Most parakeets live five to seven years, although some will live to be 10 or even 15 years old.
What You Need to Know Before Getting a Parrotlet
It’s not hard to find reliable information about parakeets, but it’s not as easy to find what you need to know to raise parrotlet.
In this section of this article, we’ll focus on parrotlets first and give you some guidelines for choosing between the two.
As recently as 10 years ago, if you walked into a pet store and asked about parrotlets, chances are no one would know what you were talking about.
It’s still hard to find good information about parrotlets, but they have become one of the most sought-after pets.
Parrotlets don’t need a large space. They have beautiful plumage. They are great entertainers.
And unlike the larger parrots, they don’t have the ability to scream.
Parrotlets are like all their cousins in the Parrot Family in that they can learn to talk.
They are intelligent, curious, bold, acrobatic, and capable of forming bonds with the humans that care for them.
What Are the Different Kinds of Parrotlets?
There are 19 species of parrotlets in the wild, but only seven have been domesticated:
- Blue Wing
- Green Rump
- Pacific (also known as Celestial)
- Yellow Face
The Green Rump and Pacific parrotlets are the easiest to find.
Spectacled parrotlets are becoming easier to find, as breeders have found they are easy to raise.
Blue Wing and Mexican parrotlets are rarely available for sale, although they may be available for adoption from families that were unable to care for them.
Yellow Face parrotlets are not unusual in Europe, although they are hard to find in the US and Canada.
Sclater’s parakeets haven’t been imported into the US or Canada, and they are hard to find in Europe.
All of these parrotlets are less than six inches (15 cm) long. Females have green feathers with yellow on their wings, undersides, and faces.
Males have blue on their wings, backs, heads, and rumps.
Green Rump, Yellow Face, Spectacled, and Pacific parrotlets have horn-colored beaks and legs.
In Blue Wings, Mexicans, and Sclater’s, the beaks and legs are gray. Both Sclater’s and Yellow Face parrotlets have dark upper mandibles on their beaks.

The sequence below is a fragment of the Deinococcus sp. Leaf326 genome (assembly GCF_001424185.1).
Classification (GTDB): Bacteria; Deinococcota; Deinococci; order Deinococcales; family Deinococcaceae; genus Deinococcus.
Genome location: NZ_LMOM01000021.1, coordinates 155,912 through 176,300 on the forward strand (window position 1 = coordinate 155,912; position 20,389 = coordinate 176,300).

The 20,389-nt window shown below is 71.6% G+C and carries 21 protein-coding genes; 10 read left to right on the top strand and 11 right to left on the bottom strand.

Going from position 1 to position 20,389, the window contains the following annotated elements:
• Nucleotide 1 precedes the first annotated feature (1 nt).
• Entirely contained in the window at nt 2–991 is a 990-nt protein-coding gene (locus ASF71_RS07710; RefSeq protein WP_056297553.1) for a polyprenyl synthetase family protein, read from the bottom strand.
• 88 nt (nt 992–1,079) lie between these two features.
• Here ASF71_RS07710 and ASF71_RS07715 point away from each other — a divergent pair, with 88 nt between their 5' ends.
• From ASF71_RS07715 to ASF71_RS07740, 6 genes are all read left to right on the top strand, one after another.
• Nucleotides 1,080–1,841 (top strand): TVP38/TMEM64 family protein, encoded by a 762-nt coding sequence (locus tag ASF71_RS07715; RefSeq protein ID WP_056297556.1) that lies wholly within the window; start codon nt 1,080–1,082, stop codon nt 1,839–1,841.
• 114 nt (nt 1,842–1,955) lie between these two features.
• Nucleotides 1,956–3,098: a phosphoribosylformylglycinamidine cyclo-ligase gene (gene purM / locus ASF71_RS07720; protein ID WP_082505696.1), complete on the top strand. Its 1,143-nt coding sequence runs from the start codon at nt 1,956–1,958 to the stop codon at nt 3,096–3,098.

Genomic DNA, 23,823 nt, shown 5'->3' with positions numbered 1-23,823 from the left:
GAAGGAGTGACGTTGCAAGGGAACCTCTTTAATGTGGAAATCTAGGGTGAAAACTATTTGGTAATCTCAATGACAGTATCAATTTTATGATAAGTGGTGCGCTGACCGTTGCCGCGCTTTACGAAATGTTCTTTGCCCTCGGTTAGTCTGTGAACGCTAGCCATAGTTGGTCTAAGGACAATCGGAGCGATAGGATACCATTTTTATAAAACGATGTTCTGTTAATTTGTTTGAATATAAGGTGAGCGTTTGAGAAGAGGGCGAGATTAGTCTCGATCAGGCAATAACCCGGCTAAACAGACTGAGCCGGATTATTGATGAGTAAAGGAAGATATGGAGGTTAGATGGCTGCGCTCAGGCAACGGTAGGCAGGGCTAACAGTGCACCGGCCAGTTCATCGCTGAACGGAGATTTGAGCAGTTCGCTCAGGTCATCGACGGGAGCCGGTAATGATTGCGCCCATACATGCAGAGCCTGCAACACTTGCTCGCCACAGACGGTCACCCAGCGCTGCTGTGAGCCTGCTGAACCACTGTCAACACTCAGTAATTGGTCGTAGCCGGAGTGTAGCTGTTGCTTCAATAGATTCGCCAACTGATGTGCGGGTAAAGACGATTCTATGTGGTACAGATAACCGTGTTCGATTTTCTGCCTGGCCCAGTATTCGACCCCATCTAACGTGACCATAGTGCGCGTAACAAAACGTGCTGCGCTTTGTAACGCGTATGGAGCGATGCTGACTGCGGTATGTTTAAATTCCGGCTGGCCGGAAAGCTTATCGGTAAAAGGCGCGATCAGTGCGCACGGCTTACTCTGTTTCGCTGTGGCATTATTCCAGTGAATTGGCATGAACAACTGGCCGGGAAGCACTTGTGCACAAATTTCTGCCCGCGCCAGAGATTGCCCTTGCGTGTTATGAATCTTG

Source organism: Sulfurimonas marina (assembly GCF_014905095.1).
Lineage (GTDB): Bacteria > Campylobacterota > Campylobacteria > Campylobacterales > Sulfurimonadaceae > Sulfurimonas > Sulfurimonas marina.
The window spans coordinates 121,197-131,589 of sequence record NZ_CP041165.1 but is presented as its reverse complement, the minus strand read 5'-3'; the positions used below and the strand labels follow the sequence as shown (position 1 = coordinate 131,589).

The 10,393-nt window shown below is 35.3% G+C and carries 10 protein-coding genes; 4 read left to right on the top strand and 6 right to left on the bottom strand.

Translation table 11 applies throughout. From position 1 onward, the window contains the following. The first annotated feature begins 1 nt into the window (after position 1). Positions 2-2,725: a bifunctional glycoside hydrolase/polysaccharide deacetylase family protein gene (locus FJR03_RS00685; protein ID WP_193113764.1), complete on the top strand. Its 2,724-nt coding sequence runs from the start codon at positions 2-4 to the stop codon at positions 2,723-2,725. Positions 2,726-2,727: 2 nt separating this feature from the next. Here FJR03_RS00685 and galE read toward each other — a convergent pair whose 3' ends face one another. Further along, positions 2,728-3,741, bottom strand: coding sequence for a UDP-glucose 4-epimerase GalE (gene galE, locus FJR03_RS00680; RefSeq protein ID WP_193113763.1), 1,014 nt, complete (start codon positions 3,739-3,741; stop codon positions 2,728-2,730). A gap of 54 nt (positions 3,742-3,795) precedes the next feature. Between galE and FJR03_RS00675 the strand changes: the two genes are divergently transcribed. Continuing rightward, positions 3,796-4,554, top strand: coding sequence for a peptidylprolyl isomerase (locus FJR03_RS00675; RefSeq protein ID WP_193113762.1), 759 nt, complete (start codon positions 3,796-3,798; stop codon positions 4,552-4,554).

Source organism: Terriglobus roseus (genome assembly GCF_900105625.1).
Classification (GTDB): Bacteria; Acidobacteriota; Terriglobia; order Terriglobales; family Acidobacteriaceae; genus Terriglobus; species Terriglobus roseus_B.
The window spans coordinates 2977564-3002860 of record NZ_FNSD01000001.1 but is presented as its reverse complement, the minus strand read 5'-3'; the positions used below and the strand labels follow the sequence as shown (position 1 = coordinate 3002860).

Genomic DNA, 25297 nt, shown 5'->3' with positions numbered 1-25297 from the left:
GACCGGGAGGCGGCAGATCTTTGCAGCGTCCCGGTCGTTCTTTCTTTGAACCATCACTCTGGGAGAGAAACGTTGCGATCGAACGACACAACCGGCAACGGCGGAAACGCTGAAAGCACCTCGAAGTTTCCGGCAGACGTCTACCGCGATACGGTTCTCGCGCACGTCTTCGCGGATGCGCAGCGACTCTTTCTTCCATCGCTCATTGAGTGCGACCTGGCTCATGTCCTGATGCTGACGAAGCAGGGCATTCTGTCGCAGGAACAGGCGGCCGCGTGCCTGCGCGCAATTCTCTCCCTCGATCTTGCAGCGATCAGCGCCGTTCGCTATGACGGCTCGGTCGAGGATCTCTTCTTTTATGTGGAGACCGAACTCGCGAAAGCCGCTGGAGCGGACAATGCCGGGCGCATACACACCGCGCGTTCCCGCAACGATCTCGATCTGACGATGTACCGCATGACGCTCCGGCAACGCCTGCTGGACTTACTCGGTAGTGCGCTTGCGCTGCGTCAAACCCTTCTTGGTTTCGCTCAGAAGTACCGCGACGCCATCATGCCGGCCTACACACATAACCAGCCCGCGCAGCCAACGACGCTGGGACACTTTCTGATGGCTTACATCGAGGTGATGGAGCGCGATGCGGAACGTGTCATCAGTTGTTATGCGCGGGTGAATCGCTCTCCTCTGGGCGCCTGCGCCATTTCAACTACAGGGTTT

Parrotlets Are Both Loyal and Territorial
Parrotlets can be fiercely loyal to their “pet human,” but when you get your parrotlet makes a big difference.
The best time to adopt a parrotlet and bring it into your home is when it is between six and nine weeks of age.
Unlike parakeets, parrotlets don’t bond with the person who hand feeds them. They bond with the human taking care of them when they first reach maturity.
Female parrotlets tend to be one-person birds. They will bond with one human caretaker, but they will attack anyone else who tries to handle them.
Males tolerate handling by different people, but they also tend to bond with one human caretaker over others.
Most parrotlets are tiny bundles of endless energy. They will spend their days playing with their toys, climbing their ladders, and eating their food. Motion toys like hoops and swings are favorites.
Parrotlets are amazing acrobats that like to play with several toys at the same time. And because they lack bill strength, they don’t tear up their toys the way larger parrots do.
The downside of parrotlets is that they don’t get along with other pets. They will attack larger birds. They will nip the noses of cats and dogs.
Keeping a parakeet and parrotlet together in the same cage is an especially bad idea.
The parakeet will continuously try to make friends with the parrotlet. The parrotlet will continuously chase it to the other side of the cage. Neither bird will be happy.
How to Take Care of Parrotlets
The best way to keep parrotlets is as a single bird in its own cage.
Parrotlets are very active, so they need a cage large enough to accommodate all of their toys.
The minimum space for a single bird is a cage 18 inches tall, 13 inches wide, and 14 inches deep (45 cm tall, 33 cm wide, and 35 cm deep).
A parrotlet’s cage needs a grate at the bottom so the bird won’t step in droppings and old food. These birds need natural wood perches, not dowels.
Fresh food and water should be placed where they will not be contaminated by droppings.
The food dish must be open — parrotlets will not stick their heads inside a covered food dish, and may starve if you try to feed them with one.
Give parrotlets water through a glass tube fountain. Parrotlets will use open water dishes for bathing and splash out all the water.
A canary-sized bath is the right size for them.
It’s best to introduce parrotlets to a variety of foods when they are young. (Hand-fed parrotlets won’t bond with the person feeding them, but they will be less fussy about their diets later in life.)
The bulk of a parrotlet’s diet can be a seed mix for cockatiels or small hookbill parrots.
Parrotlets don’t have the mandible strength to crack nuts, so they should not be fed seed balls made for larger hook-billed birds.
In addition to seed balls or pellets, parrotlets need greens, vegetables, and sliced fresh fruit every day.
If you eat in front of your parrotlet, it will always assume that what you are eating is better than what it is eating.
It’s OK to feed parrotlets “people food” such as pasta, popcorn, rice, pasta, muffins, and pizza crust without the sauce, cheese, or meat.
Provide your parrotlets with a mineral bone, cuttlebone, and fresh water at all times.
Parrotlets tend to be healthy birds, although they can pick up fungal and bacterial diseases if their cages are not kept clean.
Parrotlets can also catch infestations of mites from other pets.
Parrotlets are not especially sensitive to temperature extremes, although it is best to give them the same heating and air conditioning you provide your human family.
The exact lifespan of parrotlets is not known, but they are believed to live to be 20 to 30 years of age.
Many bird owners attest that a parrotlet has a large parrot personality in a small parrot body.
These little parrots can provide hours of entertainment and decades of companionship.